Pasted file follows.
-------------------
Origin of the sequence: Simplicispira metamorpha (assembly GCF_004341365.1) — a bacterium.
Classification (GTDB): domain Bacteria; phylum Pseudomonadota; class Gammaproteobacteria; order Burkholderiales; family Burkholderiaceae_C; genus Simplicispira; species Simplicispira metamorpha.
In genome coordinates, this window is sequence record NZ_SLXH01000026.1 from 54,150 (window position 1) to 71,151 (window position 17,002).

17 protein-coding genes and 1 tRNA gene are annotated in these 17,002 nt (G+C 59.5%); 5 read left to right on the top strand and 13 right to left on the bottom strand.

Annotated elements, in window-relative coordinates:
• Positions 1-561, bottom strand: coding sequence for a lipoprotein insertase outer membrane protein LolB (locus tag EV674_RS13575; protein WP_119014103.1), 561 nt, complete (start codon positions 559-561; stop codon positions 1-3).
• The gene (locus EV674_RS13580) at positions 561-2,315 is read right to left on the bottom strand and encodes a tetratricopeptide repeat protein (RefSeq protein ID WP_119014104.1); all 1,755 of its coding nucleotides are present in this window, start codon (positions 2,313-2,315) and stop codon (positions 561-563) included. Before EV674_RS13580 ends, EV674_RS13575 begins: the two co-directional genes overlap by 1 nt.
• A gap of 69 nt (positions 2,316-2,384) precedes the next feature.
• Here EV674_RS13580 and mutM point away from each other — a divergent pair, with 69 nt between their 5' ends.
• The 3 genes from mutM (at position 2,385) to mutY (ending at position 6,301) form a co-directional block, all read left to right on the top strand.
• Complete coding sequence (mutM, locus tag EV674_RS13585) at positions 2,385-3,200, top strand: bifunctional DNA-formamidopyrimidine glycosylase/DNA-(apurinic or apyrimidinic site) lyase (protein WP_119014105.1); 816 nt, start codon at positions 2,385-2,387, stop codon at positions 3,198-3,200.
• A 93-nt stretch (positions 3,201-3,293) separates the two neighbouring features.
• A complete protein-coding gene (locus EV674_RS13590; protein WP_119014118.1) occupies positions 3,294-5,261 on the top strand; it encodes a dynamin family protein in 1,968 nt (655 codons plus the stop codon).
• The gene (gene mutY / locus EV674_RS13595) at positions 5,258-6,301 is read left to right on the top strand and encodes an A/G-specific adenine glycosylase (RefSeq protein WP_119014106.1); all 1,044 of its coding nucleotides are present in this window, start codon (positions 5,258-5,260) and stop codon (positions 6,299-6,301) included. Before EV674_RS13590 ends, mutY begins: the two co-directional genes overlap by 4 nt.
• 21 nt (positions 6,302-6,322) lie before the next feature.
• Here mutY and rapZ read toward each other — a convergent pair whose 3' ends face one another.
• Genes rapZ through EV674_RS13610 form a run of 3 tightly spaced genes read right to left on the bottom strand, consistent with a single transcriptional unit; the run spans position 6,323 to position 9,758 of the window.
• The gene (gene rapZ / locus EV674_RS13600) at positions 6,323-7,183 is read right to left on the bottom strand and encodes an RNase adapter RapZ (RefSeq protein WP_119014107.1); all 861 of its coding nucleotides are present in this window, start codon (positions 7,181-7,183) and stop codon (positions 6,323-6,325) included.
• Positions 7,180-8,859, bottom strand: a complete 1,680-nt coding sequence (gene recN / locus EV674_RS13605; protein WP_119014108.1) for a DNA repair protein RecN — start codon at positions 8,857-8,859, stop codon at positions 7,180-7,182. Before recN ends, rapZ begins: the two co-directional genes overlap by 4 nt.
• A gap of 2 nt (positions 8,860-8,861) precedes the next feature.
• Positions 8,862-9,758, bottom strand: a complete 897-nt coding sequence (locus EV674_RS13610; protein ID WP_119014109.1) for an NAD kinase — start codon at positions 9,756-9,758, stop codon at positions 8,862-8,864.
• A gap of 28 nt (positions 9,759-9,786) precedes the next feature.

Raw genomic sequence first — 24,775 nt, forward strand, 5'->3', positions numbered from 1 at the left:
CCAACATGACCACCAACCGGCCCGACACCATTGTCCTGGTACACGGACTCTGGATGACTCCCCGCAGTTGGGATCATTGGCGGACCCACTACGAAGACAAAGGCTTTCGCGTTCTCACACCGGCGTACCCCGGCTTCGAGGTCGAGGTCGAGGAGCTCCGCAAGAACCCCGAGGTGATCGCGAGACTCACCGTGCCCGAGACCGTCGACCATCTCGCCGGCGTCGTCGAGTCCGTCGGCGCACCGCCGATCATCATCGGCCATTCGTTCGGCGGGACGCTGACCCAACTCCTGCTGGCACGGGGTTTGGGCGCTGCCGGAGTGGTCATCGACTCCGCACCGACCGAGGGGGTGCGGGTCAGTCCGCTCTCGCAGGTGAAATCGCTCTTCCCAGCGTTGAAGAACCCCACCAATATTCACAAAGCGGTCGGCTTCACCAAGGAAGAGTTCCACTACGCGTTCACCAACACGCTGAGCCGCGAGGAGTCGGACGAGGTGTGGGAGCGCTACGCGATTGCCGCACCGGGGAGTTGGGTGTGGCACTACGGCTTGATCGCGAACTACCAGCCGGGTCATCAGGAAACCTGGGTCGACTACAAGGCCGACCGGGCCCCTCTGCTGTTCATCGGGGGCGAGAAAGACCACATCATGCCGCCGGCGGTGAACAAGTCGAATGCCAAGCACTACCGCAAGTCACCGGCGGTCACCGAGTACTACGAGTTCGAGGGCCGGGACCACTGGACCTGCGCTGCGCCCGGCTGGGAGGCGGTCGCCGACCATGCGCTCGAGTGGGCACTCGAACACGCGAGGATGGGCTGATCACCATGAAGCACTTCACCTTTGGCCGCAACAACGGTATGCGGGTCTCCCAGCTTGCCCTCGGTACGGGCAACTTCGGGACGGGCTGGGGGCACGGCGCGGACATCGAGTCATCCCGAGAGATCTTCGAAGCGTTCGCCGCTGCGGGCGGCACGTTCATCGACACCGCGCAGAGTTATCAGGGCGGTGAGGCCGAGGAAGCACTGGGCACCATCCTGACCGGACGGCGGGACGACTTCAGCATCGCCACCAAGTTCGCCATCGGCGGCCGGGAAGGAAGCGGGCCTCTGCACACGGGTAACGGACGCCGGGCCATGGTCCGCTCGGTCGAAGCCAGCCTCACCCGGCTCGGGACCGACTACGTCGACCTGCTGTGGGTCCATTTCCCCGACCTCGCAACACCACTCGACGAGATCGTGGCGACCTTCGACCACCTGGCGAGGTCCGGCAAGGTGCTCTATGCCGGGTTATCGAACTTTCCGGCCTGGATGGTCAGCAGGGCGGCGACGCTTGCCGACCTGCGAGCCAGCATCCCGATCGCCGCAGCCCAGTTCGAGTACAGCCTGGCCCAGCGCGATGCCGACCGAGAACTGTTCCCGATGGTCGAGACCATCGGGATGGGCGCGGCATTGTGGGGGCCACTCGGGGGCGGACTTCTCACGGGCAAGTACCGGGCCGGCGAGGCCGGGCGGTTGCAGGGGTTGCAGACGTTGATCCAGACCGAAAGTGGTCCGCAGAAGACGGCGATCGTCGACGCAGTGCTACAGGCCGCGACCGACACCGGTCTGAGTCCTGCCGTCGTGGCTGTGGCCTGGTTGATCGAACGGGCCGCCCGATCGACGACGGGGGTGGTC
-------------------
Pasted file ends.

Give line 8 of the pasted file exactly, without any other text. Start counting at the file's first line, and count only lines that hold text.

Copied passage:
• A gap of 69 nt (positions 2,316-2,384) precedes the next feature.